I made a brief reference to this last month, and can now provide more details. Merton Council has been considering a possible redevelopment on this site for some years. The problem all along has been that the Council either could not, or would not, provide the money. What seems to have tipped the scales towards a possible solution is the marked increase in land and property prices in the area in recent years.
The proposal floated by the Council in 1999 was to offer the whole site, including the old toilet block and the former laundry building, to a developer for a mixed-use scheme. The developer would be given a long lease on the site, and would provide a replacement library/assembly hall complex at ground floor level with residential units above. The deal would be that, at no cost to the Council, the public would have an improved library, meeting hall, toilets and parking facilities etc., and the developer - having in effect been gifted the land - would recoup his costs by sale of the residential development. After a lengthy appraisal of the offers from several companies, one developer has now been selected and the Council has given approval in principle to the offer from Michael Shanly Homes. There will still need to be approval of a formal Planning Application. All the existing facilities would be replaced, and it is anticipated that on the upper floors there would be fourteen two-bedroom flats with allocated parking spaces. The new building would be located well to the north of the site.
A formal planning application has been submitted (No. 01/P0441), and it is possible this will be considered by the Planning Sub-Committee on 16th May.
The Association has monitored these proposals closely, and we sent some very detailed comments (including revised plans !) to the Council and the developer. In fact, we suggested a modified internal layout of the library/meeting hall design, and expressed concern about the size of the proposed new hall. Michael Shanly Homes have written to me saying they will consider our comments. My thanks go to Pamela Robinson for her work on this.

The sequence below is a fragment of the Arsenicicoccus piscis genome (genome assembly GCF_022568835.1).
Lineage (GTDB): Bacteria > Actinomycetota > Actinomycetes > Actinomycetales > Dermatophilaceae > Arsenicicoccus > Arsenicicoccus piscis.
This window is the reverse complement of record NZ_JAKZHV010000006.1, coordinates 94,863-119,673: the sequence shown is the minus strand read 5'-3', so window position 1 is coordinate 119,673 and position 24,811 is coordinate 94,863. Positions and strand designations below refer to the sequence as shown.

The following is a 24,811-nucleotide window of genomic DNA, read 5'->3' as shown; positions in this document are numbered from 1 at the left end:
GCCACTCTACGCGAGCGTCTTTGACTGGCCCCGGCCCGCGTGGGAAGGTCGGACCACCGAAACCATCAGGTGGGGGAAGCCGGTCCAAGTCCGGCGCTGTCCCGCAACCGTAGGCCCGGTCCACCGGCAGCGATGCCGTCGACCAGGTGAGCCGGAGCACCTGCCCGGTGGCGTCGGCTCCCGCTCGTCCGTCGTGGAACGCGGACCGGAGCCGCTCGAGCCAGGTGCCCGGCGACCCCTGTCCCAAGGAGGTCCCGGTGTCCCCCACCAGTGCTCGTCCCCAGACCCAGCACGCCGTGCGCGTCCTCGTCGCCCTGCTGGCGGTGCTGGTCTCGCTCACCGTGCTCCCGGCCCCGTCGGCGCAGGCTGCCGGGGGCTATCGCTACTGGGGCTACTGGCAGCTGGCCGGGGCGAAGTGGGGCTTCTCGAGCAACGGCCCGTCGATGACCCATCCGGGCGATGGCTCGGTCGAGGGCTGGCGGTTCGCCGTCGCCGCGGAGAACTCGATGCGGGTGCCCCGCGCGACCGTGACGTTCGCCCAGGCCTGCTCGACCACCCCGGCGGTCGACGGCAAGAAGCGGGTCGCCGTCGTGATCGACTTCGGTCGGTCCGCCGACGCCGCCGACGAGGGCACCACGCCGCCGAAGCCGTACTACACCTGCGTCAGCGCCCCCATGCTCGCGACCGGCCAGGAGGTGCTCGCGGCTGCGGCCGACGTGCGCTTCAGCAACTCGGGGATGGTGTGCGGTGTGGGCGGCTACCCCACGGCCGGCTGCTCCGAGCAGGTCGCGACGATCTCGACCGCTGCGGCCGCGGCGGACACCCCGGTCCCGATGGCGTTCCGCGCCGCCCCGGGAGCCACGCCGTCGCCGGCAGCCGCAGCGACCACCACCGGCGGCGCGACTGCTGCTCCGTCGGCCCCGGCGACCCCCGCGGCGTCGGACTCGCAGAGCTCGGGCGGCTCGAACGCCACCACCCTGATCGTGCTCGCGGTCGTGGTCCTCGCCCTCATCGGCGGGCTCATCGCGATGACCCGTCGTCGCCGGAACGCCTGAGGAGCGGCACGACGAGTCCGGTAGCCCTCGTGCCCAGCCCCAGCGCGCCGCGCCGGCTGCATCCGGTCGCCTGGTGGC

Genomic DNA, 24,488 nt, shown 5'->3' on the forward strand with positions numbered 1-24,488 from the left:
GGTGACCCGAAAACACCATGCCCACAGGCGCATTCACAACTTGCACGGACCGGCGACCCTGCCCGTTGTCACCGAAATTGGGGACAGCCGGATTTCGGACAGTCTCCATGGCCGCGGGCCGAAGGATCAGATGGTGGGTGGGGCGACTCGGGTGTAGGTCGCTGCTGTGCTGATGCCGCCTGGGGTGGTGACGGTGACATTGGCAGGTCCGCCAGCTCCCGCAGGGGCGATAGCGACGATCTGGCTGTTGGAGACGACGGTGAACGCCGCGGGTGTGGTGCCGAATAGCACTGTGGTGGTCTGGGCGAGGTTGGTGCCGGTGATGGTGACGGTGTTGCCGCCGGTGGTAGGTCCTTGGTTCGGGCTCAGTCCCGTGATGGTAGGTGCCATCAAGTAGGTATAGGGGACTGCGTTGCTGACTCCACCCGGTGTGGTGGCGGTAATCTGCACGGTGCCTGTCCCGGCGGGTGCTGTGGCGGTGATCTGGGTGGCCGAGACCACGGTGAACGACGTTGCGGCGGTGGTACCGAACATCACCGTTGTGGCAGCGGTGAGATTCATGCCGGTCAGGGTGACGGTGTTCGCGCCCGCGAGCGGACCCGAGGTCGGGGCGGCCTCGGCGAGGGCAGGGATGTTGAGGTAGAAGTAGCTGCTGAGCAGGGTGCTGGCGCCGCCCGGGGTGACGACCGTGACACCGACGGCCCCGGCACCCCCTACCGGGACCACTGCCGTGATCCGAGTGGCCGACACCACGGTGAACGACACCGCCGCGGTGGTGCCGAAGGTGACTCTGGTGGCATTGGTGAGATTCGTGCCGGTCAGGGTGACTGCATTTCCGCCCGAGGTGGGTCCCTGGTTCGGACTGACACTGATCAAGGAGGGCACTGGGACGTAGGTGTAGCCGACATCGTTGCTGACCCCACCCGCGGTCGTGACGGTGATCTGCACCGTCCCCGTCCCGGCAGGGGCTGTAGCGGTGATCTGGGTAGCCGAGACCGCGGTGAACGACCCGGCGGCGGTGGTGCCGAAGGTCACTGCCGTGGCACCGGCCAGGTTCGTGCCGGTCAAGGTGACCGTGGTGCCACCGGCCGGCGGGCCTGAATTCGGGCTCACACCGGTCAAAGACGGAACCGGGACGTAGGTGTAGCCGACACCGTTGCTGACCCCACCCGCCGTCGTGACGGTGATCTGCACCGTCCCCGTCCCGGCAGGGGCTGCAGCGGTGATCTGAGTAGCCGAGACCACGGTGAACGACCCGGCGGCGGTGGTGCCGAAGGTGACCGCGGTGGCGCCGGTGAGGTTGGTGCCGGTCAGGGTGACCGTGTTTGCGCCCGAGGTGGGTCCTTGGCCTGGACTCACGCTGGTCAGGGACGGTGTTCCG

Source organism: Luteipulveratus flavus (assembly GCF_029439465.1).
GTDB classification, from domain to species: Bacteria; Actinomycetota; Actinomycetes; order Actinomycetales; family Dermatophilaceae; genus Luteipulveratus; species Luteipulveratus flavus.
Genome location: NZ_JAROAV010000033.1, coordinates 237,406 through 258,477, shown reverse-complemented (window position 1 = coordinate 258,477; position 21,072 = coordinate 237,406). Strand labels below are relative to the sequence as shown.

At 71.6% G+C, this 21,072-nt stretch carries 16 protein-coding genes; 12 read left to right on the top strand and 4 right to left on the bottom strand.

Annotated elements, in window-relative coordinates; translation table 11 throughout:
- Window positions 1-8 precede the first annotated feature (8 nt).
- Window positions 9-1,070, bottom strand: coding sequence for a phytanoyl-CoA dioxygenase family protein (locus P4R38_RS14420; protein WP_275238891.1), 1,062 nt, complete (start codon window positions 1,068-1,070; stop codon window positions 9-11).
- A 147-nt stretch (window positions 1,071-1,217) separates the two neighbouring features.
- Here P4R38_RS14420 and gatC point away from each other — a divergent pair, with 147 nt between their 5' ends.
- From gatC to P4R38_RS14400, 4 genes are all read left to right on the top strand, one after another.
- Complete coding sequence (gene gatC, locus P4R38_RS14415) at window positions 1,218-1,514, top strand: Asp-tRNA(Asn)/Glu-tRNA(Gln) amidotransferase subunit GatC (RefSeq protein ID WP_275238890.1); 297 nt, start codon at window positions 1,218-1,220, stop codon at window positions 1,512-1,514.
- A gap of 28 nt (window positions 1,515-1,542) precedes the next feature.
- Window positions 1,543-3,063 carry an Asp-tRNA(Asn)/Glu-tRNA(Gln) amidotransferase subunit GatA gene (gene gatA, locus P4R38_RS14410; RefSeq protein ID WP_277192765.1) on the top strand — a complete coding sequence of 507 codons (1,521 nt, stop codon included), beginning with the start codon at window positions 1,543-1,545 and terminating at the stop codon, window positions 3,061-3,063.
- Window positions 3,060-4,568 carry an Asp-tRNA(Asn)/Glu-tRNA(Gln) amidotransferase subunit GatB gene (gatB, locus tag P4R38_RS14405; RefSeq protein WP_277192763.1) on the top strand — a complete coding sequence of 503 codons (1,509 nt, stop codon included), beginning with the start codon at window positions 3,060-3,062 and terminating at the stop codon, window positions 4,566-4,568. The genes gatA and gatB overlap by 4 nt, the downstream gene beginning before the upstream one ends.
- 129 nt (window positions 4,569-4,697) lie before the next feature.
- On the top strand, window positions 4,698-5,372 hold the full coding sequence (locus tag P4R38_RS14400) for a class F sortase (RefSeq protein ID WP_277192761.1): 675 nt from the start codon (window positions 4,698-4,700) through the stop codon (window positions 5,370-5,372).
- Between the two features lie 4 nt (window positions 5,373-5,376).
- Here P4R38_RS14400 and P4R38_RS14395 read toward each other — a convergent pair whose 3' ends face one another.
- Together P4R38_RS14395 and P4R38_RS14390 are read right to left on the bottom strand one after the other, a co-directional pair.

If all goes to plan, work on the new scheme could start in the autumn and last about one year. It would be wise not to take anything for granted, but the prospects look better than for many a long day.
I also mentioned this briefly last month. Originally the Council had what is called a "Site Proposal" (which is not a Planning Application but just an idea for a possible development). This Proposal was for a "food store" on a part of the public car park. The Association objected to the potential loss of parking space. Some months later, Thames Water, who are the owner of the car park site, put in their own objection. The upshot of all this is that the "Site Proposal" now reads "Food store with public parking and residential development".
At this stage, we can only speculate on what might happen, but, in time, there may be a substantial redevelopment in this location. The point to note is that the new Proposal appears to suggest that Thames Water would be willing to release a large part of the whole site, including their own Leak Unit complex, for a development opportunity.
The original proposal was in effect flawed because the public car park covers what Thames Water call their "pipe track" (large water mains) and cannot be built over unless, I suppose, the structure was on stilts !
If the new Proposal gathers momentum, the Council are minded to draw up a Planning Framework (a guidance document for potential developers) and the Association will, I trust, be given the opportunity to comment on a draft of this. Whatever happens, we do not expect the existing capacity of the public car park to be reduced - quite the reverse in fact. Please don't expect anything to happen quickly. We will try to keep you informed.
You may have been following progress – if that is the word to use – on this subject. The January "Guide" set out some details of the basic plan on which the Council mounted a consultation exercise. I have to tell you that this is one of the most vexatious issues that we have come across for a long time.
We all know about commuter parking, but there are other factors that bear on the problem. Most of the housing close to Raynes Park station was developed prior to 1919 when car ownership was a novelty. We are now in a situation where most of the owners of those houses have a car, and may have more than one. In these terraced roads, largely without garages, there is barely enough kerb space to meet residential needs. So there is a basic problem even without taking into account commuters and visitors. Despite this, many residents in the area tell me that, with some "give and take" all round, they can manage and do not want a CPZ.
The Council, however, has been petitioned by some residents, living close to the station, requesting some form of parking control. The Council therefore worked up a CPZ proposal responding to this request but, rather oddly, they included many areas well beyond the roads that do have a problem. Part of the logic for this was to cater for what we call the "knock-on" effect, i.e. commuter migration.